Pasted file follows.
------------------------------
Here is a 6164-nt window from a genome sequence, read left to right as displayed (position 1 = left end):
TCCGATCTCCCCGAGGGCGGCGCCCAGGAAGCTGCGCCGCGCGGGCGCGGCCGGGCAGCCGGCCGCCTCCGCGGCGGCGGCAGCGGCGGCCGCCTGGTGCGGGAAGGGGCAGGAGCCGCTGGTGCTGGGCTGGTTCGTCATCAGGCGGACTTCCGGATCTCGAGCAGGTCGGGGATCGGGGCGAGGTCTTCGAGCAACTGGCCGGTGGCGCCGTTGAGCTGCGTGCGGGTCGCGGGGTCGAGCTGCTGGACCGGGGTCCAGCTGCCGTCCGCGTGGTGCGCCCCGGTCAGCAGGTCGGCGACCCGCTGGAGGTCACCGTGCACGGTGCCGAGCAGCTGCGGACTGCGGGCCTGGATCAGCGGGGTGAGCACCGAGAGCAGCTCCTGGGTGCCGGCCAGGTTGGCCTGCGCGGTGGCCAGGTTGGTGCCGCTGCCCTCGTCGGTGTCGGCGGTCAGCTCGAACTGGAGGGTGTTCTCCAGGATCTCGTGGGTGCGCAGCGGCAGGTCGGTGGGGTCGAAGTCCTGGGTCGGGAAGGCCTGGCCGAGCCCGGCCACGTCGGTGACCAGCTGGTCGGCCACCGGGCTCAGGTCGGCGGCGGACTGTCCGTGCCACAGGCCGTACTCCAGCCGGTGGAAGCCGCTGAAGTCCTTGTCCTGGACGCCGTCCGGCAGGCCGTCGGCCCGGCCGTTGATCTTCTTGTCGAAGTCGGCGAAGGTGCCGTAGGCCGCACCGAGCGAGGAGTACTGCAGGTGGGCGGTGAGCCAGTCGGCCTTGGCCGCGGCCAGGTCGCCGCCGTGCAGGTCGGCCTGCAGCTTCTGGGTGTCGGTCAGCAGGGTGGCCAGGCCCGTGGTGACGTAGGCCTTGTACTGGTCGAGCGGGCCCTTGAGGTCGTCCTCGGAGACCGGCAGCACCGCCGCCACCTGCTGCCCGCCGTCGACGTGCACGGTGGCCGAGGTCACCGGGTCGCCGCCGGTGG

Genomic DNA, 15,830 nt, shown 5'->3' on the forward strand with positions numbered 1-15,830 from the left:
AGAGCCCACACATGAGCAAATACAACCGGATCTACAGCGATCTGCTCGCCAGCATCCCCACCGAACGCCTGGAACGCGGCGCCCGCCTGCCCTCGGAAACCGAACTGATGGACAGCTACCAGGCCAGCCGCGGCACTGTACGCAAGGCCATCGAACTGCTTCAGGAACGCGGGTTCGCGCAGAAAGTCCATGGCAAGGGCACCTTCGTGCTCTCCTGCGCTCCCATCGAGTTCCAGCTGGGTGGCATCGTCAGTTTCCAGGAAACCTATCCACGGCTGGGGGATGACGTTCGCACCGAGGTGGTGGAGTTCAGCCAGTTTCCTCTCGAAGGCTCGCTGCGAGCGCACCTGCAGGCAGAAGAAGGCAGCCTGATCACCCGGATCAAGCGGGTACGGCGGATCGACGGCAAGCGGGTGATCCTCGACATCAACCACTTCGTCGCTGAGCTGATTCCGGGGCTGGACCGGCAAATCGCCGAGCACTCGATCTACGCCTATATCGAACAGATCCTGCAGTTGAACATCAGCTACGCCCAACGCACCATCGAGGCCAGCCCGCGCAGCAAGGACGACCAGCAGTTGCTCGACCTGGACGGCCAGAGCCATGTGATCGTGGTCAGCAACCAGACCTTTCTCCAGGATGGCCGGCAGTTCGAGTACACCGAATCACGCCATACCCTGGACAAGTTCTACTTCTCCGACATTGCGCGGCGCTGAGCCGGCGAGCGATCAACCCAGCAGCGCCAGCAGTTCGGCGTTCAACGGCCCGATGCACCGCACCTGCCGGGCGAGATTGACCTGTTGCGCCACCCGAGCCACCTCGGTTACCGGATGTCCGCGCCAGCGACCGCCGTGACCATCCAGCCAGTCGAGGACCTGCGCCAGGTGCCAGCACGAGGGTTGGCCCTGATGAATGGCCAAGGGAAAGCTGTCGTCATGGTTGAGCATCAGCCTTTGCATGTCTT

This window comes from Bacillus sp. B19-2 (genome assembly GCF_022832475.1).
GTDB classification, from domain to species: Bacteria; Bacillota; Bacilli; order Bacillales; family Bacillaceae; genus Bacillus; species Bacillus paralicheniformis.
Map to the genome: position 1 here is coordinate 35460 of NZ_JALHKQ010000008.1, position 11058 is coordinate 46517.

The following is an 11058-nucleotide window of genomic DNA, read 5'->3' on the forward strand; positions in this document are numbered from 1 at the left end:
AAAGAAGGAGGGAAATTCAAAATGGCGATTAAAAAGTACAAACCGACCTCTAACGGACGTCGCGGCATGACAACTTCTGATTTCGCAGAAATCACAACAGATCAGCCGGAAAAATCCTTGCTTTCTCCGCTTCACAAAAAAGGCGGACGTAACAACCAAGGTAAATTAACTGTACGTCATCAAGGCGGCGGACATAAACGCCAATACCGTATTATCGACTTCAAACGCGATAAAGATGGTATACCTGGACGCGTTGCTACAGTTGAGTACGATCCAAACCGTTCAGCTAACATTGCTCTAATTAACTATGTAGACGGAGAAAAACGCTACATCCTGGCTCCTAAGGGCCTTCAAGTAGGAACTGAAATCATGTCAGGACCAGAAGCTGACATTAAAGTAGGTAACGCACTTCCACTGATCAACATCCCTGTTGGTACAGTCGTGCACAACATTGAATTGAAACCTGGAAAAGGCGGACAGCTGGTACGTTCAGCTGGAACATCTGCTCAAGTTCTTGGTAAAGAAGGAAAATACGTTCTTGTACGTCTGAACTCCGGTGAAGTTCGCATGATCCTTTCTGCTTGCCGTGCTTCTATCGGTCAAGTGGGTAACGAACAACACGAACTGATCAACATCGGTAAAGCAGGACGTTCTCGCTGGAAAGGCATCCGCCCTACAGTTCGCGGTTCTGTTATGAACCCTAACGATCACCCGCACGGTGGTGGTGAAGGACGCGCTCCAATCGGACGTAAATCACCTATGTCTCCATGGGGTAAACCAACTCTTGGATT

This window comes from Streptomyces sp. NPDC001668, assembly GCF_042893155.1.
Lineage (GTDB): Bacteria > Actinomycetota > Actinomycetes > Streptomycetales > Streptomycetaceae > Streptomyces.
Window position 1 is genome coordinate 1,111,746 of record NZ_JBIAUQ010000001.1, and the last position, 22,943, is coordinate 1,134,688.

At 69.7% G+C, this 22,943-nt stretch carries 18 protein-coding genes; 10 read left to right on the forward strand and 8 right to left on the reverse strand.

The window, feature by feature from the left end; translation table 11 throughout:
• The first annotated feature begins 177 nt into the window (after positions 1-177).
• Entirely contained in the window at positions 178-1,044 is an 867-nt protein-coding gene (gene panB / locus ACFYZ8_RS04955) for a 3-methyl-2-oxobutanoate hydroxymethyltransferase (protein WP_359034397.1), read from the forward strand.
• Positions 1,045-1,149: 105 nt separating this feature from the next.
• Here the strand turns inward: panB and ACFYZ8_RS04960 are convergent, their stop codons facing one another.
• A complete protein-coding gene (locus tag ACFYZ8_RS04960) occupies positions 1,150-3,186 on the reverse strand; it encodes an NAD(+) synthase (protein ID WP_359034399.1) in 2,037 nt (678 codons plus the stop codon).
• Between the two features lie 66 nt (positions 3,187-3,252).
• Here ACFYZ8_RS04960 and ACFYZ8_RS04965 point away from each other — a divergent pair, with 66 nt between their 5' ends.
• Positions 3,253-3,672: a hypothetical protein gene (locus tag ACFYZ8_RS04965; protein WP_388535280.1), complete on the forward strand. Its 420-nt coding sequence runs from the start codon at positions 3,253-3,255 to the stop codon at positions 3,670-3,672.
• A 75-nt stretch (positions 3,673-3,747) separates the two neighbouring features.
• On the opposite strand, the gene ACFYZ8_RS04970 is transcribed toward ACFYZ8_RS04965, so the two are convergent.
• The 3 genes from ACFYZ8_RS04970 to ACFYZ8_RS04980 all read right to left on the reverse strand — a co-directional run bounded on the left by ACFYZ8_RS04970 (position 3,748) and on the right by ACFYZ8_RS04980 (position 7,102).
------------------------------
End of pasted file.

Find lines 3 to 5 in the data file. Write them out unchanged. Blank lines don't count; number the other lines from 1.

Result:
Genomic DNA, 15,830 nt, shown 5'->3' on the forward strand with positions numbered 1-15,830 from the left:
AGAGCCCACACATGAGCAAATACAACCGGATCTACAGCGATCTGCTCGCCAGCATCCCCACCGAACGCCTGGAACGCGGCGCCCGCCTGCCCTCGGAAACCGAACTGATGGACAGCTACCAGGCCAGCCGCGGCACTGTACGCAAGGCCATCGAACTGCTTCAGGAACGCGGGTTCGCGCAGAAAGTCCATGGCAAGGGCACCTTCGTGCTCTCCTGCGCTCCCATCGAGTTCCAGCTGGGTGGCATCGTCAGTTTCCAGGAAACCTATCCACGGCTGGGGGATGACGTTCGCACCGAGGTGGTGGAGTTCAGCCAGTTTCCTCTCGAAGGCTCGCTGCGAGCGCACCTGCAGGCAGAAGAAGGCAGCCTGATCACCCGGATCAAGCGGGTACGGCGGATCGACGGCAAGCGGGTGATCCTCGACATCAACCACTTCGTCGCTGAGCTGATTCCGGGGCTGGACCGGCAAATCGCCGAGCACTCGATCTACGCCTATATCGAACAGATCCTGCAGTTGAACATCAGCTACGCCCAACGCACCATCGAGGCCAGCCCGCGCAGCAAGGACGACCAGCAGTTGCTCGACCTGGACGGCCAGAGCCATGTGATCGTGGTCAGCAACCAGACCTTTCTCCAGGATGGCCGGCAGTTCGAGTACACCGAATCACGCCATACCCTGGACAAGTTCTACTTCTCCGACATTGCGCGGCGCTGAGCCGGCGAGCGATCAACCCAGCAGCGCCAGCAGTTCGGCGTTCAACGGCCCGATGCACCGCACCTGCCGGGCGAGATTGACCTGTTGCGCCACCCGAGCCACCTCGGTTACCGGATGTCCGCGCCAGCGACCGCCGTGACCATCCAGCCAGTCGAGGACCTGCGCCAGGTGCCAGCACGAGGGTTGGCCCTGATGAATGGCCAAGGGAAAGCTGTCGTCATGGTTGAGCATCAGCCTTTGCATGTCTT

This window comes from Bacillus sp. B19-2 (genome assembly GCF_022832475.1).